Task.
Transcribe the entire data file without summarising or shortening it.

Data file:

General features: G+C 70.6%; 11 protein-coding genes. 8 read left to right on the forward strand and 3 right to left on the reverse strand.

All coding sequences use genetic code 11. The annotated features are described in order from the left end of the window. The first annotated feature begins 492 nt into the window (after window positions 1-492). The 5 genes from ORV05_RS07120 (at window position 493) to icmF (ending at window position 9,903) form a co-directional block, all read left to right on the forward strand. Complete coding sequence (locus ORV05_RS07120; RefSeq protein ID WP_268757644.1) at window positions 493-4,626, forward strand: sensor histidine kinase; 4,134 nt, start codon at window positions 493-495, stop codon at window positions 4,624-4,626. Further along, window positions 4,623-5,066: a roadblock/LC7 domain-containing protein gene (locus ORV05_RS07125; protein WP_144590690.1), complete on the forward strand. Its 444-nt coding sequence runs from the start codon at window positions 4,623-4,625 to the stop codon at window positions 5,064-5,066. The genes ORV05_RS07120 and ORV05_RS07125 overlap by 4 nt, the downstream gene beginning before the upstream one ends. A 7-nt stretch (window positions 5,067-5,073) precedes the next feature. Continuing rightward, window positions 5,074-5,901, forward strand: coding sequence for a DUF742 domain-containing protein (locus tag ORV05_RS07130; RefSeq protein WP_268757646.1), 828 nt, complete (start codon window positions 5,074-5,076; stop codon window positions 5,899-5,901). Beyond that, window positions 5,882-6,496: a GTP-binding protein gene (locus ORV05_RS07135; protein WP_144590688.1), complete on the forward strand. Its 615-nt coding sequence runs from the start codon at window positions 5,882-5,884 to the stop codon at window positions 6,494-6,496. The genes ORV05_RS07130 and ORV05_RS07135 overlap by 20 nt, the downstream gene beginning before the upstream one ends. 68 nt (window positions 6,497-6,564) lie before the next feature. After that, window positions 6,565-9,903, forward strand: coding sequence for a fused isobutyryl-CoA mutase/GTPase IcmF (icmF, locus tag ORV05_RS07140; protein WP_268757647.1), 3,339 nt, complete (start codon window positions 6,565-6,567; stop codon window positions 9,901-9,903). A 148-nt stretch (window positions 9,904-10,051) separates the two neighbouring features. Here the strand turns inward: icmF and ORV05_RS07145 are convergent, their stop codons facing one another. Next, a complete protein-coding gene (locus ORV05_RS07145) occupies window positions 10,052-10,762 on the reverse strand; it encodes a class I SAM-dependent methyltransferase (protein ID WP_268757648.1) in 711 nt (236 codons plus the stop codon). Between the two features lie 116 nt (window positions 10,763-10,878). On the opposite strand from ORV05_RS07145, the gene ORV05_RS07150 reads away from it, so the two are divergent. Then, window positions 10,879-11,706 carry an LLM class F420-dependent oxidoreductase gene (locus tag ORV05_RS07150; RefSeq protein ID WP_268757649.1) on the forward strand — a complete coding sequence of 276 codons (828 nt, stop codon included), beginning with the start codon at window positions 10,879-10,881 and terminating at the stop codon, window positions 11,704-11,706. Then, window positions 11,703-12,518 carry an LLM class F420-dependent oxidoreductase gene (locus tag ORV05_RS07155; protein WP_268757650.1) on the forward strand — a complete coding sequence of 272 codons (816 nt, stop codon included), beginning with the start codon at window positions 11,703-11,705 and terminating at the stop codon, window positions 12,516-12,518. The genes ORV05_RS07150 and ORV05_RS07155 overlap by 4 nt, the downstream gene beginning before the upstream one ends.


General features: G+C 70.6%; 11 protein-coding genes. 8 read left to right on the forward strand and 3 right to left on the reverse strand.

All coding sequences use genetic code 11. The annotated features are described in order from the left end of the window. The first annotated feature begins 492 nt into the window (after window positions 1-492). The 5 genes from ORV05_RS07120 (at window position 493) to icmF (ending at window position 9,903) form a co-directional block, all read left to right on the forward strand. Complete coding sequence (locus ORV05_RS07120; RefSeq protein ID WP_268757644.1) at window positions 493-4,626, forward strand: sensor histidine kinase; 4,134 nt, start codon at window positions 493-495, stop codon at window positions 4,624-4,626. Further along, window positions 4,623-5,066: a roadblock/LC7 domain-containing protein gene (locus ORV05_RS07125; protein WP_144590690.1), complete on the forward strand. Its 444-nt coding sequence runs from the start codon at window positions 4,623-4,625 to the stop codon at window positions 5,064-5,066. The genes ORV05_RS07120 and ORV05_RS07125 overlap by 4 nt, the downstream gene beginning before the upstream one ends. A 7-nt stretch (window positions 5,067-5,073) precedes the next feature. Continuing rightward, window positions 5,074-5,901, forward strand: coding sequence for a DUF742 domain-containing protein (locus tag ORV05_RS07130; RefSeq protein WP_268757646.1), 828 nt, complete (start codon window positions 5,074-5,076; stop codon window positions 5,899-5,901). Beyond that, window positions 5,882-6,496: a GTP-binding protein gene (locus ORV05_RS07135; protein WP_144590688.1), complete on the forward strand. Its 615-nt coding sequence runs from the start codon at window positions 5,882-5,884 to the stop codon at window positions 6,494-6,496. The genes ORV05_RS07130 and ORV05_RS07135 overlap by 20 nt, the downstream gene beginning before the upstream one ends. 68 nt (window positions 6,497-6,564) lie before the next feature. After that, window positions 6,565-9,903, forward strand: coding sequence for a fused isobutyryl-CoA mutase/GTPase IcmF (icmF, locus tag ORV05_RS07140; protein WP_268757647.1), 3,339 nt, complete (start codon window positions 6,565-6,567; stop codon window positions 9,901-9,903). A 148-nt stretch (window positions 9,904-10,051) separates the two neighbouring features. Here the strand turns inward: icmF and ORV05_RS07145 are convergent, their stop codons facing one another. Next, a complete protein-coding gene (locus ORV05_RS07145) occupies window positions 10,052-10,762 on the reverse strand; it encodes a class I SAM-dependent methyltransferase (protein ID WP_268757648.1) in 711 nt (236 codons plus the stop codon). Between the two features lie 116 nt (window positions 10,763-10,878). On the opposite strand from ORV05_RS07145, the gene ORV05_RS07150 reads away from it, so the two are divergent. Then, window positions 10,879-11,706 carry an LLM class F420-dependent oxidoreductase gene (locus tag ORV05_RS07150; RefSeq protein ID WP_268757649.1) on the forward strand — a complete coding sequence of 276 codons (828 nt, stop codon included), beginning with the start codon at window positions 10,879-10,881 and terminating at the stop codon, window positions 11,704-11,706. Then, window positions 11,703-12,518 carry an LLM class F420-dependent oxidoreductase gene (locus tag ORV05_RS07155; protein WP_268757650.1) on the forward strand — a complete coding sequence of 272 codons (816 nt, stop codon included), beginning with the start codon at window positions 11,703-11,705 and terminating at the stop codon, window positions 12,516-12,518. The genes ORV05_RS07150 and ORV05_RS07155 overlap by 4 nt, the downstream gene beginning before the upstream one ends.